Merging galaxies in the distant Universe through a gravitational magnifying glass
The NASA/ESA Hubble Space Telescope and many other telescopes on the ground and in space have been used to obtain the best view yet of a collision that took place between two galaxies when the Universe was only half its current age. The astronomers enlisted the help of a galaxy-sized magnifying glass to reveal otherwise invisible detail.
These new studies of the galaxy H-ATLAS J142935.3-002836 have shown that this complex and distant object looks surprisingly like the well-known local galaxy collision, the Antennae Galaxies.
In this picture, which combines views from Hubble and the Keck-II telescope on Hawaii (using adaptive optics), you can see a foreground galaxy that is acting as the gravitational lens. The galaxy resembles how our home galaxy, the Milky Way, would appear if seen edge-on. But around this galaxy there is an almost complete ring — the smeared out image of a star-forming galaxy merger far beyond.Credit:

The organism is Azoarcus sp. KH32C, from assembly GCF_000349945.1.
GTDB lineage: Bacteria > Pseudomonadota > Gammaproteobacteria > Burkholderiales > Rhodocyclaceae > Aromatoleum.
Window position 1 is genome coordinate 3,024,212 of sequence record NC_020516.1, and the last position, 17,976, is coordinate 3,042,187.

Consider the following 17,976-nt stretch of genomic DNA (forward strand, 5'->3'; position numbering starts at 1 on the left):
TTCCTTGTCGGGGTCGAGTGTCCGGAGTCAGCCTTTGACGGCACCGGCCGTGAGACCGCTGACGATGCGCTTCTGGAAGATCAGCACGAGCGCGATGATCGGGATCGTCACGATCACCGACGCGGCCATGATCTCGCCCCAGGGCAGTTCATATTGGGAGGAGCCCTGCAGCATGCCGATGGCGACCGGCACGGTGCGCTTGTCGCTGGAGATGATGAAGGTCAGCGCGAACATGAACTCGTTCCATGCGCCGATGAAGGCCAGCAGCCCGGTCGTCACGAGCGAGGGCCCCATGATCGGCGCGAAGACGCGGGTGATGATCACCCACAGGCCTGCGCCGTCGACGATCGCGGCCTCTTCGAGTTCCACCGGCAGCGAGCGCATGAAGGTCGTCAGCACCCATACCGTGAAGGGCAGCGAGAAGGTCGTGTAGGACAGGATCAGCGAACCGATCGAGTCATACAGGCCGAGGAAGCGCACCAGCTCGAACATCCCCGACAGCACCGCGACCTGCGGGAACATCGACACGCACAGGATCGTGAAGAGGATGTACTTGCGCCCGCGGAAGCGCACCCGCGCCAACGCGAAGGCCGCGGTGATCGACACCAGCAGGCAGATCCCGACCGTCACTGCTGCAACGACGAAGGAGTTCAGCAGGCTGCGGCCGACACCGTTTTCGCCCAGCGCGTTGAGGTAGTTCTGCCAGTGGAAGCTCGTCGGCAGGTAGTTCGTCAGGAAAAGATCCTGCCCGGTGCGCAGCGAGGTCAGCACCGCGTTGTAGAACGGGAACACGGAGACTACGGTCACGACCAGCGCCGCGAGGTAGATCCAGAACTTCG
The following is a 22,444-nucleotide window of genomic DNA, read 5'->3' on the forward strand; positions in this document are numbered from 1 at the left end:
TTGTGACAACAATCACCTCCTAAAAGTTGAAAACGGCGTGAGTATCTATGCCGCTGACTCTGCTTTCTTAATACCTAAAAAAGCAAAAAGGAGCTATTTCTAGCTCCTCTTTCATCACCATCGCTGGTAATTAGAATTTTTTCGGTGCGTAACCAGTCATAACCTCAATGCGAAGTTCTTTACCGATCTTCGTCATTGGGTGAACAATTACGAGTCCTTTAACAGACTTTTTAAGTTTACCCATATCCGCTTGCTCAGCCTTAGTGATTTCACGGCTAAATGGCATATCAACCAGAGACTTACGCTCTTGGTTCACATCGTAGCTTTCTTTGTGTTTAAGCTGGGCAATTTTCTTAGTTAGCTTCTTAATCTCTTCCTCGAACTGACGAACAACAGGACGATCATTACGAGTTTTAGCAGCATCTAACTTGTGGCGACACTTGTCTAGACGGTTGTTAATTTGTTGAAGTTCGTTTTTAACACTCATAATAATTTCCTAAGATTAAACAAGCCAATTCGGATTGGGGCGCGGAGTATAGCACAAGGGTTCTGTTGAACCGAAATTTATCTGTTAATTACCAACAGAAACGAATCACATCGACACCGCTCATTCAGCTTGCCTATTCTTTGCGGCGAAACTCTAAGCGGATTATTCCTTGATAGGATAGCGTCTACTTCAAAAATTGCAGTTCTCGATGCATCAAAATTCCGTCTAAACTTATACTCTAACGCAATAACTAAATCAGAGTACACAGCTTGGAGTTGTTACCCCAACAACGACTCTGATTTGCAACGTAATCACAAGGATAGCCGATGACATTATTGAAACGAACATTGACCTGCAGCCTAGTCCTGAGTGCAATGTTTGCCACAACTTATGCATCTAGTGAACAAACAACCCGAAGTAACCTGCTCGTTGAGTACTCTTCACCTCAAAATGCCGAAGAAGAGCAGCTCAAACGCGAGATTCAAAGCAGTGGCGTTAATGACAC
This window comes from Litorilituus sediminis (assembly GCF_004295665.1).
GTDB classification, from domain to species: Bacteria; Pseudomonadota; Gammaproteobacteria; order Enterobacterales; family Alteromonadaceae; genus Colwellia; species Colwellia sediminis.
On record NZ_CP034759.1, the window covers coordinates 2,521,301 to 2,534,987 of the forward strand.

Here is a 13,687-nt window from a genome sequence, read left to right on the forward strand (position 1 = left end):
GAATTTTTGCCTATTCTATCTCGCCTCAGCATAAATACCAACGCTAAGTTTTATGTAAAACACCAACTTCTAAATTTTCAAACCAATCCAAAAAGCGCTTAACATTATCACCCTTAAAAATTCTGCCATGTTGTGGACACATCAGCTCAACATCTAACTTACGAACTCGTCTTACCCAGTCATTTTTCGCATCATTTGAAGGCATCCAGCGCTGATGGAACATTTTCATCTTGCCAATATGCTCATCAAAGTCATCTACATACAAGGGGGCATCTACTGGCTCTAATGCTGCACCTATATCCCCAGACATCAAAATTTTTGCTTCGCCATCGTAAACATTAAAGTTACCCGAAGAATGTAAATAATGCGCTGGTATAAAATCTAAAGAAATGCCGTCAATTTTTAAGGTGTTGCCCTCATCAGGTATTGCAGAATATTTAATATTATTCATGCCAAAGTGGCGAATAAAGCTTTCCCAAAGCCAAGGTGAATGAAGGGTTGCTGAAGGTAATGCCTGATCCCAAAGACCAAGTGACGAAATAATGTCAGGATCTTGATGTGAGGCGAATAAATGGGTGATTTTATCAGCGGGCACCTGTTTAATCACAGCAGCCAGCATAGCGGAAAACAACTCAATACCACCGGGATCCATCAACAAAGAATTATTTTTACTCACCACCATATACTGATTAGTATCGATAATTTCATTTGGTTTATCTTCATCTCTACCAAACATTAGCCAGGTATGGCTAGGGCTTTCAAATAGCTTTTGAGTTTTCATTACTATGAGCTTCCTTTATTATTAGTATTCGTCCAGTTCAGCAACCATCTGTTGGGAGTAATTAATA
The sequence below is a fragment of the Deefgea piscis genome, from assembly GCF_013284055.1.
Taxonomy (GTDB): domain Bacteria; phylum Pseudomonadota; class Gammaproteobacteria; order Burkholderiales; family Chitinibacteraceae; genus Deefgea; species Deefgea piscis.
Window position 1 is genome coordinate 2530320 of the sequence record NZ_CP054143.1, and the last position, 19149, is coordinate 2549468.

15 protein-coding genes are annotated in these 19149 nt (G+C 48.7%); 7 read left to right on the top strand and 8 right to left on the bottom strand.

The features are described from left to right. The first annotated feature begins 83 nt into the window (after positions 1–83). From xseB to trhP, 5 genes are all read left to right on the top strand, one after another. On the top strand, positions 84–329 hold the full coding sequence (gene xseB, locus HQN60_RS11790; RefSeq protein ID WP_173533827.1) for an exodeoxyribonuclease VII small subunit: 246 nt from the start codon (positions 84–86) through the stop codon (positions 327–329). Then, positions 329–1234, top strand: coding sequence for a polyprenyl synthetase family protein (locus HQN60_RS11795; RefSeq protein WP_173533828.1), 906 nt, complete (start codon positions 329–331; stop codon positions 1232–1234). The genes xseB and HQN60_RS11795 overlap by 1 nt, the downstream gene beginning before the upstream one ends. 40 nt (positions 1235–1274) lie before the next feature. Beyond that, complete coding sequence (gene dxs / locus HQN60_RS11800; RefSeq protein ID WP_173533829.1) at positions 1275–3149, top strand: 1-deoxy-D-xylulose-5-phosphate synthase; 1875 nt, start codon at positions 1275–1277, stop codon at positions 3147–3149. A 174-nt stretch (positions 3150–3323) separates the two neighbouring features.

NASA/ESA/ESO/W. M. Keck Observatory
About the Image
|26 August 2014, 18:00
|612 x 612 px
About the Object
|Early Universe : Galaxy : Type : Gravitationally Lensed
|14 29 35.25
|0° 28' 35.50"
|Field of view:
|0.10 x 0.10 arcminutes
|North is 9.9° left of vertical
Colours & filters
Hubble Space Telescope